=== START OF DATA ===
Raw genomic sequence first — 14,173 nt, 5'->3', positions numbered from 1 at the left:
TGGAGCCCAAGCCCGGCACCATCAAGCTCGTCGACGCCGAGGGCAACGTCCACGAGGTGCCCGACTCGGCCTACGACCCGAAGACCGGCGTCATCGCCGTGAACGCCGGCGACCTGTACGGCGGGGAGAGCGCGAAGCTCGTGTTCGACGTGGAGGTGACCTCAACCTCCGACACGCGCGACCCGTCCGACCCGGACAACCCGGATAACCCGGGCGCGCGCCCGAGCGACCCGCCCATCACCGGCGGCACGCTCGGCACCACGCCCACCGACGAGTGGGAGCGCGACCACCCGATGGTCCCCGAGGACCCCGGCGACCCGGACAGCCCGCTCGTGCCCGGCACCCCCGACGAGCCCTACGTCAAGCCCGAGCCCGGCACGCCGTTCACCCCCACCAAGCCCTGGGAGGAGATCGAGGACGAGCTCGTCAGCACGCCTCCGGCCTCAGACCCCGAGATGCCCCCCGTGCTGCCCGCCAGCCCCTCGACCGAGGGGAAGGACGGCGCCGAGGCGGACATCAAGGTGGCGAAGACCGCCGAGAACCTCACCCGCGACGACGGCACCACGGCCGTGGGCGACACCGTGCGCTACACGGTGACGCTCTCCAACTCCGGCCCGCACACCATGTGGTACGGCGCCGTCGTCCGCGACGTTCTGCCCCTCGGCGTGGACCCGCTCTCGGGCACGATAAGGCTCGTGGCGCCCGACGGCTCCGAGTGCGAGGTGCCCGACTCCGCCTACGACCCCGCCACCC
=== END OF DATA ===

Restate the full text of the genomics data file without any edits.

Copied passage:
Raw genomic sequence first — 14,173 nt, 5'->3', positions numbered from 1 at the left:
TGGAGCCCAAGCCCGGCACCATCAAGCTCGTCGACGCCGAGGGCAACGTCCACGAGGTGCCCGACTCGGCCTACGACCCGAAGACCGGCGTCATCGCCGTGAACGCCGGCGACCTGTACGGCGGGGAGAGCGCGAAGCTCGTGTTCGACGTGGAGGTGACCTCAACCTCCGACACGCGCGACCCGTCCGACCCGGACAACCCGGATAACCCGGGCGCGCGCCCGAGCGACCCGCCCATCACCGGCGGCACGCTCGGCACCACGCCCACCGACGAGTGGGAGCGCGACCACCCGATGGTCCCCGAGGACCCCGGCGACCCGGACAGCCCGCTCGTGCCCGGCACCCCCGACGAGCCCTACGTCAAGCCCGAGCCCGGCACGCCGTTCACCCCCACCAAGCCCTGGGAGGAGATCGAGGACGAGCTCGTCAGCACGCCTCCGGCCTCAGACCCCGAGATGCCCCCCGTGCTGCCCGCCAGCCCCTCGACCGAGGGGAAGGACGGCGCCGAGGCGGACATCAAGGTGGCGAAGACCGCCGAGAACCTCACCCGCGACGACGGCACCACGGCCGTGGGCGACACCGTGCGCTACACGGTGACGCTCTCCAACTCCGGCCCGCACACCATGTGGTACGGCGCCGTCGTCCGCGACGTTCTGCCCCTCGGCGTGGACCCGCTCTCGGGCACGATAAGGCTCGTGGCGCCCGACGGCTCCGAGTGCGAGGTGCCCGACTCCGCCTACGACCCCGCCACCC